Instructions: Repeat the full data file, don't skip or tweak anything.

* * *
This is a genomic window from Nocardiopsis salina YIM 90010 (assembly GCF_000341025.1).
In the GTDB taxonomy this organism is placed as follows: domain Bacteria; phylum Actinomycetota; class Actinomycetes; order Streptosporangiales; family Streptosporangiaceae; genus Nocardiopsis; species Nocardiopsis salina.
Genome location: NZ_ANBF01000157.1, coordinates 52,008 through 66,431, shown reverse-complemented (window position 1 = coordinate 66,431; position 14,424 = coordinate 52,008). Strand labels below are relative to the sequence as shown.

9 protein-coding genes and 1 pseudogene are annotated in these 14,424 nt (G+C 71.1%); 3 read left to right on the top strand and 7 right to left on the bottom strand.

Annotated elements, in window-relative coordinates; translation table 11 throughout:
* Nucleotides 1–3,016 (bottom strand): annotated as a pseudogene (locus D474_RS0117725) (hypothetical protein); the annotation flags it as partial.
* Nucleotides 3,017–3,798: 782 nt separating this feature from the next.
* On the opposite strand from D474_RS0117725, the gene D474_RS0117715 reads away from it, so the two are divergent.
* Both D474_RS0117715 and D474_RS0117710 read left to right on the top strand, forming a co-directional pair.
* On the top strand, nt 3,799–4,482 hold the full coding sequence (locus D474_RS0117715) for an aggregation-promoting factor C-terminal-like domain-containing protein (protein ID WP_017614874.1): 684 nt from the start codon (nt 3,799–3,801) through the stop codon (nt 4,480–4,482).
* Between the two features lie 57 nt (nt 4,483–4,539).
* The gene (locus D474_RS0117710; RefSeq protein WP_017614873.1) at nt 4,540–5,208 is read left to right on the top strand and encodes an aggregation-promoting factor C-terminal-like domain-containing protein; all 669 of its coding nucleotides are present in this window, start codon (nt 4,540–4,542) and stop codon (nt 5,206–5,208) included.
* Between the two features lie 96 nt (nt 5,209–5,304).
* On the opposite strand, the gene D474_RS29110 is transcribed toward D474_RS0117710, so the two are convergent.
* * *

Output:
This is a genomic window from Nocardiopsis salina YIM 90010 (assembly GCF_000341025.1).
In the GTDB taxonomy this organism is placed as follows: domain Bacteria; phylum Actinomycetota; class Actinomycetes; order Streptosporangiales; family Streptosporangiaceae; genus Nocardiopsis; species Nocardiopsis salina.
Genome location: NZ_ANBF01000157.1, coordinates 52,008 through 66,431, shown reverse-complemented (window position 1 = coordinate 66,431; position 14,424 = coordinate 52,008). Strand labels below are relative to the sequence as shown.

9 protein-coding genes and 1 pseudogene are annotated in these 14,424 nt (G+C 71.1%); 3 read left to right on the top strand and 7 right to left on the bottom strand.

Annotated elements, in window-relative coordinates; translation table 11 throughout:
* Nucleotides 1–3,016 (bottom strand): annotated as a pseudogene (locus D474_RS0117725) (hypothetical protein); the annotation flags it as partial.
* Nucleotides 3,017–3,798: 782 nt separating this feature from the next.
* On the opposite strand from D474_RS0117725, the gene D474_RS0117715 reads away from it, so the two are divergent.
* Both D474_RS0117715 and D474_RS0117710 read left to right on the top strand, forming a co-directional pair.
* On the top strand, nt 3,799–4,482 hold the full coding sequence (locus D474_RS0117715) for an aggregation-promoting factor C-terminal-like domain-containing protein (protein ID WP_017614874.1): 684 nt from the start codon (nt 3,799–3,801) through the stop codon (nt 4,480–4,482).
* Between the two features lie 57 nt (nt 4,483–4,539).
* The gene (locus D474_RS0117710; RefSeq protein WP_017614873.1) at nt 4,540–5,208 is read left to right on the top strand and encodes an aggregation-promoting factor C-terminal-like domain-containing protein; all 669 of its coding nucleotides are present in this window, start codon (nt 4,540–4,542) and stop codon (nt 5,206–5,208) included.
* Between the two features lie 96 nt (nt 5,209–5,304).
* On the opposite strand, the gene D474_RS29110 is transcribed toward D474_RS0117710, so the two are convergent.